Respondents, while admitting that they can find no case in point, argue that appellants could have moved the court to grant them a separate trial from the other plaintiffs and that the court in the exercise of its discretion might have granted such motion and allowed these plaintiffs to proceed to trial while the appeal of their coplaintiffs was pending. It is significant that respondents have failed to cite a single case in which there has been a severance of plaintiffs for the purpose of trial. Such independent investigation as we have made leads us to the conclusion that severance of plaintiffs for trial, as distinguished from severance of defendants, is almost, if not quite, unknown to our system of jurisprudence. (See for example 64 C.J. p. 37, sec. 8; 30 C.J.S., Equity, p. 882, § 486; 26 R.C.L. p. 1012, sec. 3, all of which treat of separate trials for defendants, but contain no mention of separate trials for plaintiffs.)
While not mentioned in the briefs, section 378, Code of Civil Procedure, as amended in 1927, after providing for a joinder of parties plaintiff “who have an interest in the subject of the action or in whom any right to relief in respect to or arising out of the same transaction or series of transactions is alleged to exist, whether jointly, severally or in the alternative, where if such persons brought separate actions any question of law or fact would arise which are common to all the parties to the action”, makes the further provision “that if upon the application of any party it shall appear that such joinder may embarrass or delay the trial of the action, the court may order separate trials.”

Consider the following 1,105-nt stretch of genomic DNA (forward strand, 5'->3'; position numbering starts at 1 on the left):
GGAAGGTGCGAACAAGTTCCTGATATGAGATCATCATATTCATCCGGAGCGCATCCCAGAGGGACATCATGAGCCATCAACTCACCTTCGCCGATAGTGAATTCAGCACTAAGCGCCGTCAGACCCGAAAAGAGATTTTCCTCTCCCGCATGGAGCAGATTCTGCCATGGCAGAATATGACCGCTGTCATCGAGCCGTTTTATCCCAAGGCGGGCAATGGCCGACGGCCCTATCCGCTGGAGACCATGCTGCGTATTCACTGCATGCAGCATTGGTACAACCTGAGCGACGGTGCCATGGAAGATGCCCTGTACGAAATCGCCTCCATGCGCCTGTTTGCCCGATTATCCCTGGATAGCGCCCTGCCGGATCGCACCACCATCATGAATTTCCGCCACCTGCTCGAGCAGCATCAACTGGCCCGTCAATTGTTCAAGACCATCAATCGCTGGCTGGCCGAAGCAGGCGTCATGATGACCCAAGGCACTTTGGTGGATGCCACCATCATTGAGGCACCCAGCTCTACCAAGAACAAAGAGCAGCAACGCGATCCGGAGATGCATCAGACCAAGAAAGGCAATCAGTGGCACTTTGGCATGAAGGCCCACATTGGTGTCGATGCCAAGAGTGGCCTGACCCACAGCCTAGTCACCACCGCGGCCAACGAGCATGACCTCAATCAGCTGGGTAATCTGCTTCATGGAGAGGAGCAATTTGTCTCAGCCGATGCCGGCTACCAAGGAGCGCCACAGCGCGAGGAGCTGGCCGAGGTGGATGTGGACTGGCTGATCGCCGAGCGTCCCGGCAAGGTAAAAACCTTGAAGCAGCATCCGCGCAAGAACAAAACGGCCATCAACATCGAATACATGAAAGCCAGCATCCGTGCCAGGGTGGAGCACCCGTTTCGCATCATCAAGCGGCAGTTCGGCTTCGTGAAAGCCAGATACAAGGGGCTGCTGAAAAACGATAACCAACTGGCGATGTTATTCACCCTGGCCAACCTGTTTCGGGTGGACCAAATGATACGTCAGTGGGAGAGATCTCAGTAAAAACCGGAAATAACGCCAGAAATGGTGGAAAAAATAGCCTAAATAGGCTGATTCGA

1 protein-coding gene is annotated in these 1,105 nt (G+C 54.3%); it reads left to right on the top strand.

The effect of this amendment was to permit the joinder of plaintiffs in cases where the causes of action were otherwise completely severable so long as the named conditions are present. Peters v. Bigelow, 137 Cal.App. 135, 140, 30 P.2d 450; Colla v. Carmichael U–Drive Autos, Inc., 111 Cal.App. (Supp.) 784, 786, 787, 294 P. 378; 47 C.J. 59. The provision for separate trials is expressly limited to cases where “it shall appear that such joinder (i.e., the joinder provided for in the section itself) may embarrass or delay the trial of the action.” It would seem to follow that the provision of sec. 378, Code of Civil Procedure, for separate trials for several plaintiffs is applicable only to the cases of joinder provided for in section 378, and where but for those provisions the plaintiffs would not have been permitted to join in one action. The reason for this provision for severance of plaintiffs for the purpose of trial in the cases of joinder of plaintiffs for the first time permitted by the amendment of section 378, seems obvious: The trial of several causes of action “arising out of the same transaction or series of transactions” and presenting a common “question of law or fact” might in many cases present a multitude of questions of law and fact germane or relevant to one plaintiff's cause and not to any other. This being so the provision for the discretionary power to grant separate trials as to the several plaintiffs whose diverse causes of action might be so joined was a reasonable safeguard.
Apart from this provision in section 378, Code of Civil Procedure, there is no express statutory provision authorizing our courts to grant separate trials among plaintiffs. On the other hand section 579 Code of Civil Procedure, enacted in 1872, has been construed as a statutory authorization for the granting of separate trials as to several defendants. Bell v. Adams, 150 Cal. 772, 90 P. 118; Bell v. Staacke, 159 Cal. 193, 115 P. 221. The failure of the legislature to make any similar general provision for separate trials as to plaintiffs is persuasive that no such general power was intended to be granted to our courts. 23 Cal.Jur. p. 740, sec. 118.